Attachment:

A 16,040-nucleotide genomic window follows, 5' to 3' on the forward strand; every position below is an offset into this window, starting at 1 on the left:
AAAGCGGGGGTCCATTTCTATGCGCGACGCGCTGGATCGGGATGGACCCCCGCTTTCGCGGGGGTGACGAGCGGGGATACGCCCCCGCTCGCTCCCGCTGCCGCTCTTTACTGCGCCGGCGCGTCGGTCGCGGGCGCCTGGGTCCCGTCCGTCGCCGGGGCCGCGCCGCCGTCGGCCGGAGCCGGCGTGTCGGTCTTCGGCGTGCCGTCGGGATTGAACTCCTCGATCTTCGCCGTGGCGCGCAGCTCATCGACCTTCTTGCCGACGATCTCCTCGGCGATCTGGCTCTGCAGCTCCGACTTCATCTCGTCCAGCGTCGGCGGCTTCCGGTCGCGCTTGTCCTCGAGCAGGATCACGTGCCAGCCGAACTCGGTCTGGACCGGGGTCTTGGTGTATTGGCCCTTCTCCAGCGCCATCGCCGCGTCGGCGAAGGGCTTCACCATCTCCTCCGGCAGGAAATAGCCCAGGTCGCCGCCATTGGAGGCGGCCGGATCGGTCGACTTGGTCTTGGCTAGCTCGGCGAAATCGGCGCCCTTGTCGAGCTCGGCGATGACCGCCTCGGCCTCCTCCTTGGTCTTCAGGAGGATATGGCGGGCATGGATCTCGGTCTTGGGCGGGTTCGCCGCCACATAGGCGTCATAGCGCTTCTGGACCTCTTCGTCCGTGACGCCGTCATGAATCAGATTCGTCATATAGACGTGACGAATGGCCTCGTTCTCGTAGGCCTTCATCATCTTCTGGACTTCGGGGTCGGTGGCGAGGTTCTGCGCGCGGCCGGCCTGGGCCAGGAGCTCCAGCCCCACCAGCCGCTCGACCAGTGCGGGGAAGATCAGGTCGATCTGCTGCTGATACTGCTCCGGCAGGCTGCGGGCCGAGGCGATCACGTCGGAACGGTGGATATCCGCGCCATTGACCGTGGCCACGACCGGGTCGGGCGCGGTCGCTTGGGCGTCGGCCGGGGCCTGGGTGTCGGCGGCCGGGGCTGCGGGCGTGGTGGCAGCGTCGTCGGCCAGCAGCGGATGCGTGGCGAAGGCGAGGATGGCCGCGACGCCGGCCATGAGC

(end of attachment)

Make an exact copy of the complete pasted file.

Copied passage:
A 16,040-nucleotide genomic window follows, 5' to 3' on the forward strand; every position below is an offset into this window, starting at 1 on the left:
AAAGCGGGGGTCCATTTCTATGCGCGACGCGCTGGATCGGGATGGACCCCCGCTTTCGCGGGGGTGACGAGCGGGGATACGCCCCCGCTCGCTCCCGCTGCCGCTCTTTACTGCGCCGGCGCGTCGGTCGCGGGCGCCTGGGTCCCGTCCGTCGCCGGGGCCGCGCCGCCGTCGGCCGGAGCCGGCGTGTCGGTCTTCGGCGTGCCGTCGGGATTGAACTCCTCGATCTTCGCCGTGGCGCGCAGCTCATCGACCTTCTTGCCGACGATCTCCTCGGCGATCTGGCTCTGCAGCTCCGACTTCATCTCGTCCAGCGTCGGCGGCTTCCGGTCGCGCTTGTCCTCGAGCAGGATCACGTGCCAGCCGAACTCGGTCTGGACCGGGGTCTTGGTGTATTGGCCCTTCTCCAGCGCCATCGCCGCGTCGGCGAAGGGCTTCACCATCTCCTCCGGCAGGAAATAGCCCAGGTCGCCGCCATTGGAGGCGGCCGGATCGGTCGACTTGGTCTTGGCTAGCTCGGCGAAATCGGCGCCCTTGTCGAGCTCGGCGATGACCGCCTCGGCCTCCTCCTTGGTCTTCAGGAGGATATGGCGGGCATGGATCTCGGTCTTGGGCGGGTTCGCCGCCACATAGGCGTCATAGCGCTTCTGGACCTCTTCGTCCGTGACGCCGTCATGAATCAGATTCGTCATATAGACGTGACGAATGGCCTCGTTCTCGTAGGCCTTCATCATCTTCTGGACTTCGGGGTCGGTGGCGAGGTTCTGCGCGCGGCCGGCCTGGGCCAGGAGCTCCAGCCCCACCAGCCGCTCGACCAGTGCGGGGAAGATCAGGTCGATCTGCTGCTGATACTGCTCCGGCAGGCTGCGGGCCGAGGCGATCACGTCGGAACGGTGGATATCCGCGCCATTGACCGTGGCCACGACCGGGTCGGGCGCGGTCGCTTGGGCGTCGGCCGGGGCCTGGGTGTCGGCGGCCGGGGCTGCGGGCGTGGTGGCAGCGTCGTCGGCCAGCAGCGGATGCGTGGCGAAGGCGAGGATGGCCGCGACGCCGGCCATGAGC